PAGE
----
Paul Thurrott (via Daring Fireball):

The reason Microsoft can’t adopt an Office everywhere approach is that such an approach gets in the way of the company’s current goal of continuing the Windows era. If Microsoft makes a version of Office for other platforms, especially one that’s on par with the Windows offerings, that could lead to a further erosion of its Windows PC business. But this is exactly the kind of thinking that prevents Office from growing beyond the Microsoft safety net. And it ignores the fact that consumers and businesses are moving in ever-greater numbers to alternative computing platforms. This year, for the first time, more people will buy smartphones than PCs. It’s time to wake up.

The issue with Microsoft is that “Windows Everywhere” does not solve any problems for users. It’s about solving Microsoft’s problem.

As a user, I’m not tied the operating system. I don’t buy a PC to run Windows, a Mac to run OS X, or even an iOS device to run iOS. An operating system is something that lets me use my device actually do stuff: browse the web, run applications, and play games.

What’s happened is that by taking Windows and trying to wedge it everywhere they can, Microsoft starts with thousands of preconceived notions of how things should be done. It’s the same problem as a magazine trying to publish a digital PDF on the iPad. It leads to a half baked solution that never takes advantage of what makes a different platform great. My iPhone is great for very different reasons than my laptop and vice versa.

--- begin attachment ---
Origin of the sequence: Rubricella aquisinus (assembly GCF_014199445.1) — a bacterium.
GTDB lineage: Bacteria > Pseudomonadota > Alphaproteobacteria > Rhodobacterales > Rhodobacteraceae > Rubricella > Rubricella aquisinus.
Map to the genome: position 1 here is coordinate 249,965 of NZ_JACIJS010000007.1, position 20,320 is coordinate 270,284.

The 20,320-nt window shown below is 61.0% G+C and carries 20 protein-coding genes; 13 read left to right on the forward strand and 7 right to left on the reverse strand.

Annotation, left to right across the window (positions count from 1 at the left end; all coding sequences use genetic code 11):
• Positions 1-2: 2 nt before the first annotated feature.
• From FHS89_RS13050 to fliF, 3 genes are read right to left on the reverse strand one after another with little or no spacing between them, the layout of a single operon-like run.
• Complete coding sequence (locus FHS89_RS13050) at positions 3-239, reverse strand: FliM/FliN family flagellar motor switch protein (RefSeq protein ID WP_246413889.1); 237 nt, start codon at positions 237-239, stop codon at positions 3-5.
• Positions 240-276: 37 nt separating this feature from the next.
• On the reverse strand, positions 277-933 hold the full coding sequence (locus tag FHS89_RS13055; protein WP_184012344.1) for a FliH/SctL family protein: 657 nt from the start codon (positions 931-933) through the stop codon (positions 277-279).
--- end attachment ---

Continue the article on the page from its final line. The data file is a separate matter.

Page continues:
Microsoft pretends that’s not true.

Paul Thurrott is right in saying Microsoft should focus on “Office Everywhere”. Assuming that people buy computers to “do stuff,” Microsoft would be the foundation to let people do what they do: email, writing, presentations, and spreadsheets.

Instead, they give the giant middle finger to every other platform and silently tell Mac users that if you want a decent Office experience, you need to get a Windows machine1.

Even if Microsoft had a half baked solution for iPhone owners, it’s a platform of 100M+ users that are very interested in using the software they already know on their desktop to do stuff. Instead, they ignore it to protect Windows and Windows Phone 7 and unintentionally open up the door for someone to disrupt them.

I’ll admit, “Office Everywhere” wouldn’t build a powerful platform that rakes in cash for Microsoft. However, it would ensure their software is installed on every device for the next 30 years.

Doing something to protect your existing business is the first step to irrelevance.

  1. I will concede that Office 2011 has made big positive strides []